Reviewed by New Pop Lit
“I like this gimmick. The gimmick’s good.”
“Cops are smarter than you think. Get in, get out. That’s what dad always says, and he never got pinched once.”
-from “The Gimmick”
THE GIMMICK— novelettes, stories, and sketches by Canadian-born writer Vern Smith— starts slowly. The first story is about two men in a diner, the second about two men in a park. Why open with them? It might be the author’s way of easing the reader into his style of writing. Or he might be misdirecting– sandbagging– setting up the stories to follow.
Third in the collection is the title piece: “The Gimmick.” Top-level detective fiction with a noir feel. Think Walter Mosely. Two police detectives pursue a scam-artist couple who’ve robbed bank customers at ATM machines– including a detective. The robbed detective is eager to get them back.
The characters are fully drawn and completely absorbing. The plot, unpredictable right to the end.
Meanwhile, you’re still walking.
The tie is strangling you.
You feel the extra starch they put in your shirt, always too much starch.
Sweat is dripping off your brow.
You are the oldest young man on earth.
-from “You Need Something to Slow You Down”
Most of the stories which follow are Kafkaesque. Their protagonists seem to be hanging in the air, upside down, at some shitty job or in some absurd life from which there’s no escape. They stumble through this universe drugged, puzzled, or numb, waiting for their next misstep.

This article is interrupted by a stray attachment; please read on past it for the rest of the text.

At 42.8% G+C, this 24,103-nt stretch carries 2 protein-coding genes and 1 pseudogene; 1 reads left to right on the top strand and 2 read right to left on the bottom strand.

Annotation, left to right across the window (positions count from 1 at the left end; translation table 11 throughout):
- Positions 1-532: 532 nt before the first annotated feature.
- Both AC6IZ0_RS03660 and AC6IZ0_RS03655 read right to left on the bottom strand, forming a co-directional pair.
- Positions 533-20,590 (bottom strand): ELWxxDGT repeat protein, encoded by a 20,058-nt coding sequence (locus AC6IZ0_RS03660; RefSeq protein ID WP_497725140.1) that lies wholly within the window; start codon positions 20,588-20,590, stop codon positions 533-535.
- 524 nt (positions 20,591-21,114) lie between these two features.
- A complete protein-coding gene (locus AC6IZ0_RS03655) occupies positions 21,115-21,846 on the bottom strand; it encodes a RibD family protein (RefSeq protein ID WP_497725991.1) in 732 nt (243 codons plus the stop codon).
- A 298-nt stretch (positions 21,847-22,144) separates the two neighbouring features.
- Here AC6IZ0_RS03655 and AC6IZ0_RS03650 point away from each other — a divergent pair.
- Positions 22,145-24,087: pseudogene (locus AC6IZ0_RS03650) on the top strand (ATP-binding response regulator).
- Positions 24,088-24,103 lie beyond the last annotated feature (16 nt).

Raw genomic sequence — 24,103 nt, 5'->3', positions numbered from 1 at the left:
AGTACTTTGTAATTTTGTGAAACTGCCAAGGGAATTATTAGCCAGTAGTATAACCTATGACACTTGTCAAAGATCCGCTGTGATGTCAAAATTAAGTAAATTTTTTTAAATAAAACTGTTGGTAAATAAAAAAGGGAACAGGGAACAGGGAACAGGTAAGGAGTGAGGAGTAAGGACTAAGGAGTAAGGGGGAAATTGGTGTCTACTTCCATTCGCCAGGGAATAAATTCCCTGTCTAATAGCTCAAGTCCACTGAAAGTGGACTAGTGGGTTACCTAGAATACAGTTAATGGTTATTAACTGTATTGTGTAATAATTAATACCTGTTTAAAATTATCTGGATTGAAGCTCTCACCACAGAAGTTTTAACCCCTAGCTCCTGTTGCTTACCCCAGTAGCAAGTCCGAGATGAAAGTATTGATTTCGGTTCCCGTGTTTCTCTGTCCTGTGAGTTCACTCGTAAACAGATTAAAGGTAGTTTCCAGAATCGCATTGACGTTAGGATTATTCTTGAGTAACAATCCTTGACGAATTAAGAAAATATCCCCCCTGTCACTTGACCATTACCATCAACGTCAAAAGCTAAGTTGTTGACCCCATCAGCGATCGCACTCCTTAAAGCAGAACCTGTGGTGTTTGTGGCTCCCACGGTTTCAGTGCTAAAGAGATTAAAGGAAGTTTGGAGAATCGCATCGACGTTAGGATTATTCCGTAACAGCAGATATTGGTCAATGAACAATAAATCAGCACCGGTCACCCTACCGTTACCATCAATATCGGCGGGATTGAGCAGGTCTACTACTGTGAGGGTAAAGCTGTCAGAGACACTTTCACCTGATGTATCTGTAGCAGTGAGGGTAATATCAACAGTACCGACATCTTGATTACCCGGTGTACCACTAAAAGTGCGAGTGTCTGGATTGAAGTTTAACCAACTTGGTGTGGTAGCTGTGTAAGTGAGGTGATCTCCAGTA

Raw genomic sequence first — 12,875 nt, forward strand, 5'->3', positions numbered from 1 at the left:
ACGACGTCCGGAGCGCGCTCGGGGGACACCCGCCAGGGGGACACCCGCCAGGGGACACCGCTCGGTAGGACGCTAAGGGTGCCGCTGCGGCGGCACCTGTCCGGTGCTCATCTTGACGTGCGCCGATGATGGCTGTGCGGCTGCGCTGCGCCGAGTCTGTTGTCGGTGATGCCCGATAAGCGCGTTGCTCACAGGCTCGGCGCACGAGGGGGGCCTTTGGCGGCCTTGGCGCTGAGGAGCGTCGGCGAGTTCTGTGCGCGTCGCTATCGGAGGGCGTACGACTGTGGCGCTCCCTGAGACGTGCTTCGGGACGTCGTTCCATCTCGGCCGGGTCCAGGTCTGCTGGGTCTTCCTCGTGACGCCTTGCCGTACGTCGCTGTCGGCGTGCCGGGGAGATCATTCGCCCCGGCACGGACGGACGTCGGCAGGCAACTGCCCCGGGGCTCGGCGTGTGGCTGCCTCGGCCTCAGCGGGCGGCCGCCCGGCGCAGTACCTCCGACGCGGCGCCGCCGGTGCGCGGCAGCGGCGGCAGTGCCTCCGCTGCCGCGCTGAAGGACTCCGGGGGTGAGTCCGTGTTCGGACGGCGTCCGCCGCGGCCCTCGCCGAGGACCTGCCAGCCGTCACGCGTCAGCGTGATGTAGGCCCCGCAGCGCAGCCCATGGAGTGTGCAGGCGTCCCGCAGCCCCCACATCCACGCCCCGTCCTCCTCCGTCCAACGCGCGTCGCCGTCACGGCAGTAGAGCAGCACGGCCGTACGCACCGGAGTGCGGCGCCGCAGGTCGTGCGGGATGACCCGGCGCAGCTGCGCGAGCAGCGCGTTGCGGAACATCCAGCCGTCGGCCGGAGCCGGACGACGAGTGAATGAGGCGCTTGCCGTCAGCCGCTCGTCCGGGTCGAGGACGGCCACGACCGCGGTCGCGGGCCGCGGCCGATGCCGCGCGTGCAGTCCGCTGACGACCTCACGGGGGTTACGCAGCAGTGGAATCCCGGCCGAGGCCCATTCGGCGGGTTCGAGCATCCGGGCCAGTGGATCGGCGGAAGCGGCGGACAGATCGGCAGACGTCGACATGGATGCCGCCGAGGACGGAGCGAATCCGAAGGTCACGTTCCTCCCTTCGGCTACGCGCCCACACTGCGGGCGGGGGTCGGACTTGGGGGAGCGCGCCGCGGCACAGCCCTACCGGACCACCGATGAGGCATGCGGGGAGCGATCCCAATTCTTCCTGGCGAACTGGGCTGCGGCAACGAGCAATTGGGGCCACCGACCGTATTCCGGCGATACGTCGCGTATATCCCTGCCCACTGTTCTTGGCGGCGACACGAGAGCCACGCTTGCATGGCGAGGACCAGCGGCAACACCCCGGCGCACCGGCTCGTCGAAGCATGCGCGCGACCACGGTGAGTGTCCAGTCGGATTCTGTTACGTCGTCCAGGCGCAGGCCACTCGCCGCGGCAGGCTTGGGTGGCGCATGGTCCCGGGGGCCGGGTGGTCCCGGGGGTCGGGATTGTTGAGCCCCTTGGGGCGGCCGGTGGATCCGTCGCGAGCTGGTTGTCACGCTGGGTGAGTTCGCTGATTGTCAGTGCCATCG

But the best story in the collection, “The Great Salmon Hunt,” is a simple adventure story set aboard a fishing boat chartered by two brothers who hope to win a big salmon fishing contest. The tale contains its own version of absurdities via the personalities of the two brothers– resulting in comedy combined with high excitement. Hemingway would love it.
More discord than harmony, it was music without a message, music without words, music that related to the concept of nothingness.
-from “Natalia Cauzillo’s Last Ride Out”
The last short tale, “Natalia Cauzillo’s Last Ride Out,” is an apt coda to the collection– a culmination of themes as a sharply drawn young woman deals with her own discontent within another of the insane systems of now.
Kafka meets Sherwood Anderson: the nonstop parade of quirky characters, like Natalia, are the strong point of Smith’s writing. Linkages in his created world– which appears uncomfortably similar to our own.
(Photo of Vern Smith.)